The health care experience is so much more than a buzzword to be talked about in administrative circles. Some physicians I encounter (a minority, but still enough) really scoff when they hear this term. Responses I’ve heard from doctors include: “Hospitals are not hotels!” or “If that means giving our patients as much Dilaudid as they want, then count me out!”
Aside from these sweeping statements being entirely silly, they are most definitely not what improving the health care experience is all about. I know a lot of physicians cringe (actually, probably most do) when they ever hear the term “customer service” applied to what we are doing in health care. Of course, patients are not a customer or a commodity, and referring to them as anything other than a patient serves to devalue and cheapen the practice of medicine.
On the other side of the coin, if focusing on the health care experience means bringing what we’ve learned from a whole host of other industries to health care — things like responsiveness, listening, taking complaints seriously, timeliness, and wanting people to feel good about their interactions with us — then that’s something health care should absolutely be embracing. Here are three big reasons why we should always be doing this:
1. We are in this to make our patients better
Think back to 100 years ago (okay, imagine it, unless I have some really old readers). Beds were lined up in rows on the medical wards. There would be one nurse taking care of them, a doctor with an entirely paternalistic approach, and very few medicines or other treatments available. Beds were uncomfortable, minimal pain or sedative medicines available (think biting on something while the doctor cut you), and the crying from your fellow patients would have not given you any rest. Thankfully we’ve really progressed since then. Obviously, the comfort of our patients is front and center of what we do. And that ties into the health care experience at the most fundamental level.
2. We are living in an increasingly competitive world
Health care in America has changed dramatically over the last 30 years, from predominantly independent physician practices delivering care, to large health care conglomerates battling for more patients, and hence more reimbursements and income. Across the country, you will see billboards announcing any particular hospital as “The best for your care” or the “Shortest ER wait times.” Like it or not, this is where it’s at — and especially in this new world of online ratings and word spreading like wildfire of negative experiences — patient experience is what any organization (and by extension, employed physicians) will live and die by. From that very first interaction, ambience when setting foot (or being rolled) into hospital, atmosphere on the medical floors, how we communicate…all the way to food options in the cafeteria: it all counts.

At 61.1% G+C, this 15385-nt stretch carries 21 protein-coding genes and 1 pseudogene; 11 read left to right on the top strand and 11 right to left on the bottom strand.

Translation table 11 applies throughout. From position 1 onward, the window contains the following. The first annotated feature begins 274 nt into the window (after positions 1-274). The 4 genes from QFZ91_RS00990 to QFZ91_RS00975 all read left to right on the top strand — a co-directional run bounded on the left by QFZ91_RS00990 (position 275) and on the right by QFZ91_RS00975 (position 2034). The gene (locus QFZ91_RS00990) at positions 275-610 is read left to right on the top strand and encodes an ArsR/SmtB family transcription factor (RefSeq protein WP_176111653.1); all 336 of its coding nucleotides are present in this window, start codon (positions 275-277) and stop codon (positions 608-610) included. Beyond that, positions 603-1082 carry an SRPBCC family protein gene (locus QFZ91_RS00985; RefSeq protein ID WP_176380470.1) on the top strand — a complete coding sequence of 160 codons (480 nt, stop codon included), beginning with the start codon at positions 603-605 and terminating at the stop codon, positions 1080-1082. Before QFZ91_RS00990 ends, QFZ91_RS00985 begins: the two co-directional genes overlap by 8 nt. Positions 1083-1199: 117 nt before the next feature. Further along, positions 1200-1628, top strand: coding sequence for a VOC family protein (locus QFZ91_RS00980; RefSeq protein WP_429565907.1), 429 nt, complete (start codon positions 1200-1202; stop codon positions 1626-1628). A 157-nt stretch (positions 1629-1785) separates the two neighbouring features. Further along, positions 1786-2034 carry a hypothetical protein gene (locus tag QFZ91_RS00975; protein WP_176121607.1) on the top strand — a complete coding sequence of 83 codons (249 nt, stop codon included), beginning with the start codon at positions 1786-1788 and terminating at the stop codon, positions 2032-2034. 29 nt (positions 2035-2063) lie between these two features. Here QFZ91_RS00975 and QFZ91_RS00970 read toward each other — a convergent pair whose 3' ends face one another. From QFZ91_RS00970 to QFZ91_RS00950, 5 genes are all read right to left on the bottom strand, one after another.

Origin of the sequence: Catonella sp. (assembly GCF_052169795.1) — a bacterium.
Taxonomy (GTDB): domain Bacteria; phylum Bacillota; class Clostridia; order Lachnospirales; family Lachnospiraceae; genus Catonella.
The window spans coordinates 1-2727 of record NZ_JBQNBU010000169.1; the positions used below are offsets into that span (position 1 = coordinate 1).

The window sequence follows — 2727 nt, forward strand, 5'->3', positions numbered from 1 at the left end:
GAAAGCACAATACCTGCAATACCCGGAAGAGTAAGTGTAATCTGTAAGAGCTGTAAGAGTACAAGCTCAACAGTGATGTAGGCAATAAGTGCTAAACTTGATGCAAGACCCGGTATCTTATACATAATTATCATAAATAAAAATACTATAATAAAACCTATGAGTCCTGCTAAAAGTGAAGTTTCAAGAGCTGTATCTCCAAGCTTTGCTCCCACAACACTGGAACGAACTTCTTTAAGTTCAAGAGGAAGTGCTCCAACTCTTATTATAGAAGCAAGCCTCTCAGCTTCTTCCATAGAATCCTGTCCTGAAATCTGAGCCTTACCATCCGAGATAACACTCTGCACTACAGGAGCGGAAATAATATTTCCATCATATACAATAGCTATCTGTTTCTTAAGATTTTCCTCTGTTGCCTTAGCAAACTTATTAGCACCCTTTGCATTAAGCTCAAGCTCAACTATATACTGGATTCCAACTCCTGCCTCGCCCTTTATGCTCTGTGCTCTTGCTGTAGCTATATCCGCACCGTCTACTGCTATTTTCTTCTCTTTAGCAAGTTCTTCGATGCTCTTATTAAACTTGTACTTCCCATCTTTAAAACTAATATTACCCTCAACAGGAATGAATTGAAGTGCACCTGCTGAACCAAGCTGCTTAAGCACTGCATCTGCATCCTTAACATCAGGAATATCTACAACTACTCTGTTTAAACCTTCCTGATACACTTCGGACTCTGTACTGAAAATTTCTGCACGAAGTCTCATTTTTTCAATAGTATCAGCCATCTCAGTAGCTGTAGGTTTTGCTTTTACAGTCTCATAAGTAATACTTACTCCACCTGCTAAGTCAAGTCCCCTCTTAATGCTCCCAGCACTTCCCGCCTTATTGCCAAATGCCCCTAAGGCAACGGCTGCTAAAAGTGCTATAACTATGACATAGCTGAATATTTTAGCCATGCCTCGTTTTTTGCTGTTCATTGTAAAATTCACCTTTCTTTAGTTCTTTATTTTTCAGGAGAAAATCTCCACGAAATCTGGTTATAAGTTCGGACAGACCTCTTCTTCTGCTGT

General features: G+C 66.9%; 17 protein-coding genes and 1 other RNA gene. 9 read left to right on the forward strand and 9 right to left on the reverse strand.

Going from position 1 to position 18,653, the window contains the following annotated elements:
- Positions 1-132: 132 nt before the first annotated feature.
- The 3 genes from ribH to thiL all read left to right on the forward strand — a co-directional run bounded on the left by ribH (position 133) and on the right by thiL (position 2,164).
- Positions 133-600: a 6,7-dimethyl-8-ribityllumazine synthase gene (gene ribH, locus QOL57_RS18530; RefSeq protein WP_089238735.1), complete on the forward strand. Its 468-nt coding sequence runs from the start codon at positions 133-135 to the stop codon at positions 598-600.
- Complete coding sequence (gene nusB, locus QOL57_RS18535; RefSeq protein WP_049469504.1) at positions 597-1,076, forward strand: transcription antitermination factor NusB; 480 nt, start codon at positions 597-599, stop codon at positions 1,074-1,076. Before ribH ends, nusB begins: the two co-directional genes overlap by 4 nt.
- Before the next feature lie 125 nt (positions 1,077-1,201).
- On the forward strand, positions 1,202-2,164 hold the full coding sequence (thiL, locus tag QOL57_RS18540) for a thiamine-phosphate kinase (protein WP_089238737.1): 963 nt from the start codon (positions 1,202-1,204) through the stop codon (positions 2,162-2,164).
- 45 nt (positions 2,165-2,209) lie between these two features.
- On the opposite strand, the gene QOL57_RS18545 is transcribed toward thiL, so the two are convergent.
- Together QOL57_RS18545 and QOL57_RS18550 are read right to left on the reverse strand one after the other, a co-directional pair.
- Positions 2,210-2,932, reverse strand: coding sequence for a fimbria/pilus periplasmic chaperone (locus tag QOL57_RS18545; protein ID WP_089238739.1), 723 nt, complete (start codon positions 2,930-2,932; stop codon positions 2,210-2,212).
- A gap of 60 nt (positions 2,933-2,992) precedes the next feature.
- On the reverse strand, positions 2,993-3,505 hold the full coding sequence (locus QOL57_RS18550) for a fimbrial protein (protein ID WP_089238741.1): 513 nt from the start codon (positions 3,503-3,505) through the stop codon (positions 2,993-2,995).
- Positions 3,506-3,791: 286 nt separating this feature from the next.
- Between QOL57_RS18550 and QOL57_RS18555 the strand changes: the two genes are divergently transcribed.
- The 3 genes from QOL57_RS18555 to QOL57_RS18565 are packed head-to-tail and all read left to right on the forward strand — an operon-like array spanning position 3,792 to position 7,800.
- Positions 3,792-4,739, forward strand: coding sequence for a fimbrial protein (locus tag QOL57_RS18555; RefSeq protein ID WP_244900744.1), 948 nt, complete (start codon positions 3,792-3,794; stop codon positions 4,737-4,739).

3. It makes our jobs more enjoyable
The very best organizations that understand patient experience is paramount, are also undoubtedly the best ones to work in. I’ve worked in dozens of different hospitals over the last few years in very different parts of the country. Actually, I’ve also worked in both England and Australia too (countries with very unique health care systems). From large academic medical centers, to tiny community rural outposts. It doesn’t matter how big any organization is, or the “famous name” attached to it, those which are known for great patient experience and get stellar reviews, have always been a pleasure to be associated with. Importantly, they consistently also deliver the best care as well.
These are just three things to keep in mind when we strive for a better health care experience. Having said this, let’s never forget the single most important thing that patients will always remember will be their human interactions. With their doctors, nurses, any other health care professionals, or even the food services staff. Physicians do play a very special and understated role here — because we are the leaders of the clinical team and the buck stops with us (please don’t ever forget that doctors!). Patients are coming to us at very low points in their lives, and will acutely remember everything. Unlike a hotel or restaurant, none of them wants to be there either. We, therefore, owe it to them to give them the “best” and most positive experience possible under difficult circumstances. One truly worthy of a caring profession.
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